Supporting minority expatriate diversity

There is a strong business case for widening expatriate diversity, yet we know very little about how minority ethnic, religious, disabled and older assignees can be supported. Dr Sue Shortland explains.

Illustration of a group of people, showing diversity
Increasing attention is being paid to the diversity of expatriate workforces as organisations seek to capitalise on their human resource capabilities. A diverse workforce brings the ability to respond more closely to customer requirements while also indicating the moral and ethical stance taken by employers. This is true not only in the domestic employment context but also in global mobility.Much has been written over the past several decades on increasing expatriate gender diversity. And recently considerable research literature has begun to emerge into the deployment of LGBT assignees. But interestingly - and somewhat surprisingly - other minority groups appear to have been largely ignored.

Race and ethnicity

The expatriate literature tends to focus on nationality. This is difficult for those trying to understand expatriate diversity because race and ethnicity provide unique demographic data. Racial characteristics are visible (for instance, skin colour); ethnicity includes cultural, linguistic, and religious features. Having data on nationality does not tell us about these characteristics and how they are perceived and supported within the host country.Research shows that when local people provide support to international assignees this aids their adjustment. If expatriates come from a distinct racial and/or ethnic group they are immediately identifiable as foreigners in the host location; support from local people can depend upon how their racial/ethnic group is perceived. Even when expatriates share the same racial/ethnic profiles as their hosts, and so would be expected to be welcomed as part of the same group, research shows that local acceptance can still be difficult to achieve due to the limited time that expatriates will be living within that community.Expatriates are most likely to be successful if they can demonstrate flexibility, cultural sensitivity, and tolerance of ambiguity to deal with the different cultural environment. Minority racial/ethnic assignees may be assisted via extra preparatory training and organisational support in-post thereby aiding adjustment.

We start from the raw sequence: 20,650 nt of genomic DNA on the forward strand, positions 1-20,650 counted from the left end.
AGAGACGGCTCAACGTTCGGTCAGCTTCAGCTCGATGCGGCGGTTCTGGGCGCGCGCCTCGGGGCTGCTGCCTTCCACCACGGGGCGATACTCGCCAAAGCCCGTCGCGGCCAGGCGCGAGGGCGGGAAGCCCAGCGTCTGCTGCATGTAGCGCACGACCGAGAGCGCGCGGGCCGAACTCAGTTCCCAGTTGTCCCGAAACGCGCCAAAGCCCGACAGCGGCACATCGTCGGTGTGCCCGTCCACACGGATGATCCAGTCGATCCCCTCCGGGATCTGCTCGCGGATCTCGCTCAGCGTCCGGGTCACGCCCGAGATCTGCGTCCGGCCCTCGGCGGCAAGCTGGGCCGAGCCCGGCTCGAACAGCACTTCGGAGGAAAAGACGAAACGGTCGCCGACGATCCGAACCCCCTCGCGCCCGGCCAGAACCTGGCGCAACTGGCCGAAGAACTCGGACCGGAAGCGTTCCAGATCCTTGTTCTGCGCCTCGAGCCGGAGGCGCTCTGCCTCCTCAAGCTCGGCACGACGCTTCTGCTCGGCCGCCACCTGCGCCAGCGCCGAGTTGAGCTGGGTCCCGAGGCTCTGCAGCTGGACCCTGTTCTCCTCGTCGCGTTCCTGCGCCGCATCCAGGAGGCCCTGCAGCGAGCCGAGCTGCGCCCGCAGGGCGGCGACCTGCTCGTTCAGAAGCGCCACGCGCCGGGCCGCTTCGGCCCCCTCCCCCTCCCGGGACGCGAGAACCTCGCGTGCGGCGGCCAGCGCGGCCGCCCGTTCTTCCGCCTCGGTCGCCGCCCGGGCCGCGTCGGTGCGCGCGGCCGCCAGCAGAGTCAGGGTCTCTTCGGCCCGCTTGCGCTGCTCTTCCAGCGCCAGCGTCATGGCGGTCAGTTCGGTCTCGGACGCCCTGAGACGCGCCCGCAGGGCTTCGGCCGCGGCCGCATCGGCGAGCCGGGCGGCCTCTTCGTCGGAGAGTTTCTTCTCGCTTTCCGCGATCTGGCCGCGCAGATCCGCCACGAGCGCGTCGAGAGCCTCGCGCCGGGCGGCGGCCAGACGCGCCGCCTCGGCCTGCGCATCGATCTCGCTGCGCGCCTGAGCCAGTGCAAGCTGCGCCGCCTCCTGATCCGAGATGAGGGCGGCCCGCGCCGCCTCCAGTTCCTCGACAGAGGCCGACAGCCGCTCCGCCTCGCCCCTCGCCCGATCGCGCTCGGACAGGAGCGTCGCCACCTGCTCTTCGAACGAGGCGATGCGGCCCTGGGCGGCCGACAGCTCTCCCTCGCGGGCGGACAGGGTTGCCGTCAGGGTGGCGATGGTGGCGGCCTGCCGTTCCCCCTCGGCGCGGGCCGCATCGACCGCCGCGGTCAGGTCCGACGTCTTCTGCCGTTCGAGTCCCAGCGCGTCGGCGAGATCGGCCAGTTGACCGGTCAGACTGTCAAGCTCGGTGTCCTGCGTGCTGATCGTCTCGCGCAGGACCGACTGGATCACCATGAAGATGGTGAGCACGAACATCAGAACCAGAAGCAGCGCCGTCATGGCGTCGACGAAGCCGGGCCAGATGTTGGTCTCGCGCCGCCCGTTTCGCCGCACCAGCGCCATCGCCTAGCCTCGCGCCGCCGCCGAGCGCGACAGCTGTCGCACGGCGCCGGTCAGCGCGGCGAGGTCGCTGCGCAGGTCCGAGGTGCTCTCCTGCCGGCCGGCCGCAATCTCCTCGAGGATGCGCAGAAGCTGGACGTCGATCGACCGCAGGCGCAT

Religion and belief

The literature that addresses diversity in a global context indicates that inclusion of religion and belief within diversity interventions can be particularly challenging for employers. Yet surprisingly, there is little to be found in expatriate research that assists employers to support religious minorities on assignment.Where religion is discussed, the key focus is on how understanding and respect for host country nationals’ religious beliefs provides cultural intelligence, assists with building working relationships with locals, and acts as an inter-cultural competency. More research is needed to understand how religious minorities can best be supported on assignment.

Disability

Turning to disability, we know almost nothing about how this aspect of expatriate diversity is supported through employer policy and process on selection, deployment and in the host country. Physical accessibility is an area that employers can address locally through practical interventions such as providing ramps for assignees/family members in the workplace/living accommodation and mental health issues may be supported via counselling and employee assistance programmes. Far more research though is needed to understand how disability can be supported to assist in widening expatriate diversity.

Age

Around 70% of assignees are aged 30-49. In recent years, there is evidence that organisations are expanding the numbers of younger people in the 20-29 age group being deployed across the globe. This is particularly so in firms focusing on international mobility as part of their talent development strategy.Older employees, however, seem to gain only a small share of expatriate roles. This might be due to their potentially higher cost given that reward packages can be more generous for senior-graded people. This does not explain though why older workers are not selected when they are employed in less highly remunerated roles.Research indicates that older expatriates can be more successful in managerial and supervisory roles. For instance, in Asian cultures age is associated with wisdom and expertise. Older expatriates may therefore fare well in their assignments leading to positive assignment outcomes. Given that many industrialised economies have aging societies, this suggests that organizations are cutting themselves off from a source of significant expatriate talent.

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